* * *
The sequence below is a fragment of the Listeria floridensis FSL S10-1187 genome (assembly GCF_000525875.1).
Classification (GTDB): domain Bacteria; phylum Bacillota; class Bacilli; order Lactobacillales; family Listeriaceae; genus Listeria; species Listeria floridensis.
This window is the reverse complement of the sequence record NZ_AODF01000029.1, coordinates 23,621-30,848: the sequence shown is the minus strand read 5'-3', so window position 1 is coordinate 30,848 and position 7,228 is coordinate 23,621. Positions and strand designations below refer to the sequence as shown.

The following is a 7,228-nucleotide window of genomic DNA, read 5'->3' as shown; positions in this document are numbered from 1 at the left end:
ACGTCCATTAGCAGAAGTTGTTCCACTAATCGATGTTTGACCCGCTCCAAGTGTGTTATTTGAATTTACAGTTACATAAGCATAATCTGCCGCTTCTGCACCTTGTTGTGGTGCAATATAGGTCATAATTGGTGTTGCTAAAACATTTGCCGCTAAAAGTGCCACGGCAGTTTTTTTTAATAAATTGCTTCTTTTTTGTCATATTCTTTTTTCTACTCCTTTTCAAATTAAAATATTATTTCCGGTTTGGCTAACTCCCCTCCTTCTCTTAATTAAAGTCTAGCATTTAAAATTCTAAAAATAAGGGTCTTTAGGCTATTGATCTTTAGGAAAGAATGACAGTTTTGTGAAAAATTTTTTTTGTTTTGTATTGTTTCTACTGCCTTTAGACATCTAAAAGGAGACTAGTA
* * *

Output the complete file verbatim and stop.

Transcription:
The sequence below is a fragment of the Listeria floridensis FSL S10-1187 genome (assembly GCF_000525875.1).
Classification (GTDB): domain Bacteria; phylum Bacillota; class Bacilli; order Lactobacillales; family Listeriaceae; genus Listeria; species Listeria floridensis.
This window is the reverse complement of the sequence record NZ_AODF01000029.1, coordinates 23,621-30,848: the sequence shown is the minus strand read 5'-3', so window position 1 is coordinate 30,848 and position 7,228 is coordinate 23,621. Positions and strand designations below refer to the sequence as shown.

The following is a 7,228-nucleotide window of genomic DNA, read 5'->3' as shown; positions in this document are numbered from 1 at the left end:
ACGTCCATTAGCAGAAGTTGTTCCACTAATCGATGTTTGACCCGCTCCAAGTGTGTTATTTGAATTTACAGTTACATAAGCATAATCTGCCGCTTCTGCACCTTGTTGTGGTGCAATATAGGTCATAATTGGTGTTGCTAAAACATTTGCCGCTAAAAGTGCCACGGCAGTTTTTTTTAATAAATTGCTTCTTTTTTGTCATATTCTTTTTTCTACTCCTTTTCAAATTAAAATATTATTTCCGGTTTGGCTAACTCCCCTCCTTCTCTTAATTAAAGTCTAGCATTTAAAATTCTAAAAATAAGGGTCTTTAGGCTATTGATCTTTAGGAAAGAATGACAGTTTTGTGAAAAATTTTTTTTGTTTTGTATTGTTTCTACTGCCTTTAGACATCTAAAAGGAGACTAGTA